Previous studies on the implementation of the Euclidean distance transforms suggest that an efficient computation can be reached just by modifying the approximate algorithms with the use of masks applied iteratively over the image (Yamada's EDT) or by morphological operations (Shih & Michel) [2]. The Saitho's algorithm was selected for implementation in this work based on a comparison of the Danielsson's four-point Sequential Euclidean distance mapping or 4SED algorithm and the Saitho exact algorithm implementations that was carried-out by means of an accuracy test and computing time test. This consideration did not take into account the possibility of using a modified version of Danielsson aproximate algorithm as proposed by other authors, because the performance of the exact version on Saitho's algorithm overheaded the performance of Danielsson's both in time and accuracy.

Regarding to the segmentation tasks, there are several methods used by others authors. The simple region-growing algorithms as described by Kang, Engelke et al. 2003 [9, 10], use global criteria to label voxels, but this usually leads to inexact results when complex structures are to be segmented. An improvement of this method is the use of neighborhood statistical computations as criteria of voxel inclusion in the segmented set of voxels as validated by Wang, Greenspan et al. 2006 [11, 12].

**V. CONCLUSION**

The computation of the Euclidean distance map transformation was showed to be feasible using the python programming language in conjunction with the vtk and itk toolkits. Both algorithms compute a scalar distance map from a 3D data set or volume, which can be used to extract specific distance values. The performance time for the Saitho computation was better than for the Danielsson's 4SED, allowing a faster calculation of the Euclidean distance map. There are two major components in the image analysis software program developed: the underlying segmentation method and the computation of the Euclidean distance map transformation, so that this application could be extended in the future to be used in conjunction with other image processing software applications.

**VI. ACKNOWLEDGEMENT**

The author would like to thank her supervisors, Dr. David Holdsworth and Dr. Maria Drangova and their collaborators at the imaging laboratories of the Robarts Research Institute, London, Ontario, Canada. Also would like to thank Steven Pollman for providing the synthetic images datasets used in this study and for his technical support and valuable discussions during the development of this project.

**REFERENCES**

[1] Cuisenaire O. Distance Transformations: Fast Algorithms and applications to Medical Image Processing, *Laboratoire de Telocommunications et Teledetection*, Docteur en Sciences Appliquees. Belgique: Universite catholique de Louvain, 1999. [ Links ]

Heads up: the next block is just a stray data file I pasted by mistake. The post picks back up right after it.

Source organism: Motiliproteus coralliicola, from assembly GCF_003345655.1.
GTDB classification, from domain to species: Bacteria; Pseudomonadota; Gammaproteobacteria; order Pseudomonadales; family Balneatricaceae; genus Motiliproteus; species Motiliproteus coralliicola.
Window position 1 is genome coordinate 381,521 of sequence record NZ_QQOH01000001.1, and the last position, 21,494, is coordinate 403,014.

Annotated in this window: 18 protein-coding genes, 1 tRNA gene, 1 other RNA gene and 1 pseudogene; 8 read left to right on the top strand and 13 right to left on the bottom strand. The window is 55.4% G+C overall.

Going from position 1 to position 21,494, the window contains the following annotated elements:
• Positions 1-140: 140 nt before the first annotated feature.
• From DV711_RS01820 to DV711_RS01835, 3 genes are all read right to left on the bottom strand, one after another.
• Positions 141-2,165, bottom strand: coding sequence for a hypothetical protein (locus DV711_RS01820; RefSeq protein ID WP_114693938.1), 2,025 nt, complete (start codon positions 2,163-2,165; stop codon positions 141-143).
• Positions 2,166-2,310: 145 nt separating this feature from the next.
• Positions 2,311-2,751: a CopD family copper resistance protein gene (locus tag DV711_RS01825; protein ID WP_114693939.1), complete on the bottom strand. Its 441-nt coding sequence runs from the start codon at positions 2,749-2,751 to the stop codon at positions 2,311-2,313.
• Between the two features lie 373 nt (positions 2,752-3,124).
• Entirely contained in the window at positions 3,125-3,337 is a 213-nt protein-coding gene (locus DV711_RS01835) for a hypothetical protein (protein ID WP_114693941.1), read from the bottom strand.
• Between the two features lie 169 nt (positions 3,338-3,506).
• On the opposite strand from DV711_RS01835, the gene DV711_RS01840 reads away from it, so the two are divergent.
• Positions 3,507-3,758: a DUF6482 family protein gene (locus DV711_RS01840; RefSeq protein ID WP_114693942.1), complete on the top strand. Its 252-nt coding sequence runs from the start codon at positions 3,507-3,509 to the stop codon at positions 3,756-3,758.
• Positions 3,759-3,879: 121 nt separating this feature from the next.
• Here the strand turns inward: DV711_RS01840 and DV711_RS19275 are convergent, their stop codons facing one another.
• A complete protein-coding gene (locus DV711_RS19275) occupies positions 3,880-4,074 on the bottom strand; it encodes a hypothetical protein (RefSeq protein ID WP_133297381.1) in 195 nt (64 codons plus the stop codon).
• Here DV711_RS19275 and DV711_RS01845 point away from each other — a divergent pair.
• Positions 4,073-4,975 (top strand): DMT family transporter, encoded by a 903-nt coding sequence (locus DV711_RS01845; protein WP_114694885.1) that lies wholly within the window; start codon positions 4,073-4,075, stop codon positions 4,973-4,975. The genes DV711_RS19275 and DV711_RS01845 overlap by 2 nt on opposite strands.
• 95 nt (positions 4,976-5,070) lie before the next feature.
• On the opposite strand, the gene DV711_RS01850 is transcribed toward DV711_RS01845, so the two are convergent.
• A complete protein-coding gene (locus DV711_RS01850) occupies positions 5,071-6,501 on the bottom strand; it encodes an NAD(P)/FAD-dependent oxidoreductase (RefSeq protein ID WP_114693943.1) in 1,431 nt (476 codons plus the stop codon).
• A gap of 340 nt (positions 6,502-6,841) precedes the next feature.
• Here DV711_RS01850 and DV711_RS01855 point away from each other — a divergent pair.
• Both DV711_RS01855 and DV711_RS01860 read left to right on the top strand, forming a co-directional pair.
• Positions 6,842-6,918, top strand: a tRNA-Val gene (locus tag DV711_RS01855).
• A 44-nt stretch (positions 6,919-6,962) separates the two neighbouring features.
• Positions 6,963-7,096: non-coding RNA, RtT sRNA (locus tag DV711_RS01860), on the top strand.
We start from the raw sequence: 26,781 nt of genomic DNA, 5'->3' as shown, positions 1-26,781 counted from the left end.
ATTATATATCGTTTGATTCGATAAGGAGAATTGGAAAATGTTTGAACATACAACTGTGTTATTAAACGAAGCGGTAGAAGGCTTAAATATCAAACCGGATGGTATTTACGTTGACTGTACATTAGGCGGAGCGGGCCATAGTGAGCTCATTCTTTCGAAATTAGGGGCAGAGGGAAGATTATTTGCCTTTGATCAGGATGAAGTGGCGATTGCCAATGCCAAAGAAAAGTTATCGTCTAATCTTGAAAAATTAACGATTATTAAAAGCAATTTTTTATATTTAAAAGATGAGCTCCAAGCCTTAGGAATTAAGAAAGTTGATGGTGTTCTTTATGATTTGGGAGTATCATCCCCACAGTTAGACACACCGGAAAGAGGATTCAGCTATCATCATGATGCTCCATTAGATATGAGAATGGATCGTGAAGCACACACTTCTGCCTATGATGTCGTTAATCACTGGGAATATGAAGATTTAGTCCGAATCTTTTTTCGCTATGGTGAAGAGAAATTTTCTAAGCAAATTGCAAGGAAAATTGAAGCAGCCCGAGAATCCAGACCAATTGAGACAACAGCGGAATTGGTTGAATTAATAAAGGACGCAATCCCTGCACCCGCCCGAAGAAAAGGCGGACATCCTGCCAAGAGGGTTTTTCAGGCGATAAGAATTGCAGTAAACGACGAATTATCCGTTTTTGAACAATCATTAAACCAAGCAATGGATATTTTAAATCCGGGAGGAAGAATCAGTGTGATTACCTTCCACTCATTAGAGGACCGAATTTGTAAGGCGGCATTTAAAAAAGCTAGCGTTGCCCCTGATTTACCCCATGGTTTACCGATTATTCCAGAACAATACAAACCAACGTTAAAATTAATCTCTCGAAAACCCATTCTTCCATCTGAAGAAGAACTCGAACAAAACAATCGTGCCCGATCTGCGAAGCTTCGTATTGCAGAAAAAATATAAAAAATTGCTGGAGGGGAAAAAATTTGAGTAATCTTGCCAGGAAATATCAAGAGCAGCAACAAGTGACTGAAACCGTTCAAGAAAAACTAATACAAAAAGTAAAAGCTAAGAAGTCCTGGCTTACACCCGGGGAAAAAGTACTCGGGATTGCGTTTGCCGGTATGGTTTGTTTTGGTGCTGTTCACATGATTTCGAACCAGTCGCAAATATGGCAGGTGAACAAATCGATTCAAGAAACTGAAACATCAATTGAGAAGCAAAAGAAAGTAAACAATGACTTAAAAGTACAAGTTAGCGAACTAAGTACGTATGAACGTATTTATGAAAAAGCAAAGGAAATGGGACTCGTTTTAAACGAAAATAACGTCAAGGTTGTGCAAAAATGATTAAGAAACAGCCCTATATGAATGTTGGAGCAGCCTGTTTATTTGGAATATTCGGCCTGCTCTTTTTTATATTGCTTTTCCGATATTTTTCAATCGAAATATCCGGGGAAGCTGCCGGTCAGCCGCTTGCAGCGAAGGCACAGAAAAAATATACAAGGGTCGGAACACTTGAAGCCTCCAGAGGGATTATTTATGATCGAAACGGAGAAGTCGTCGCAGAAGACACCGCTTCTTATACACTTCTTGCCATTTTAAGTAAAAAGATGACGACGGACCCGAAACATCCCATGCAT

[2] Marai G.E.; Laidlaw D.H.; Demiralp C.; Andrews S.; Grimm C.M.; Crisco J.J. Estimating joint contact areas and ligament lengths from bone kinematics and surfaces, *Biomedical Engineering, IEEE Transactions*, 51, 790-9, 2004. [ Links ]

[3] Marai G.E.; Laidlaw D.H.; Crisco J.J. Super-resolution registration using tissue-classified distance fields, *Medical Imaging, IEEE Transactions*, 25, 177-87, 2006. [ Links ]

[4] Ma B., Ellis R.E. Robust registration for computer-integrated orthopedic surgery: laboratory validation and clinical experience, *Medical Image Analysis*, 7(3) 237-250, September 2003. [ Links ]

[5] Frimmel H., Näppi J., Yoshida H. Fast and robust computation of colon centerline in CT colonography, *Medical Physics*, 31, 3046-56, 2004. [ Links ]

[6] Van Tonder G.J., Ejima Y. The patchwork engine: image segmentation from shape symmetries, *Neural Networks*, 13(3) 291-303, 2000. [ Links ]

[7] Van Biesen W., Sieben G., Lameire N., Vanholder R. Application of Kohonen neural networks for the non-morphological distinction between glomerular and tubular renal disease. *Nephrology Dialysis Transplantation*, 13(1) 59-66, 1998. [ Links ]

[8] Cuisenaire, OB. Fast Euclidean Distance Transformation by Propagation Using Multiple Neighborhoods, *Computer Vision and Image Understanding*, 76, 163-172, 1999. [ Links ]

[9] Kang Y., Engelke K., Kalender W.A. A new accurate and precise 3-D segmentation method for skeletal structures in volumetric CT data, *Medical Imaging IEEE Transactions*, 22, 586-98, 2003. [ Links ]

[10] Kang Y., Engelke K., Fuchs C., Kalender W.A. An anatomic coordinate system of the femoral neck for highly reproducible BMD measurements using 3D QCT. *Computerized Medical Imaging and Graphics*, 29(7) 533-541, 2005. [ Links ]

[11] Wang L.I., Greenspan M., Ellis R. Validation of bone segmentation and improved 3-D registration using contour coherency in CT data, *Medical Imaging IEEE Transactions*, 25, 324-34, 2006. [ Links ]

[12] Brennan D.D., Whelan P.F., Robinson K., Ghita O., O'Brien J.M., Sadleir R., Eustace S.J. Rapid Automated Measurement of Body Fat Distribution from Whole-Body MRI. *American Journal of Roentgenology*, 185, 418-423, August 2005. [ Links ]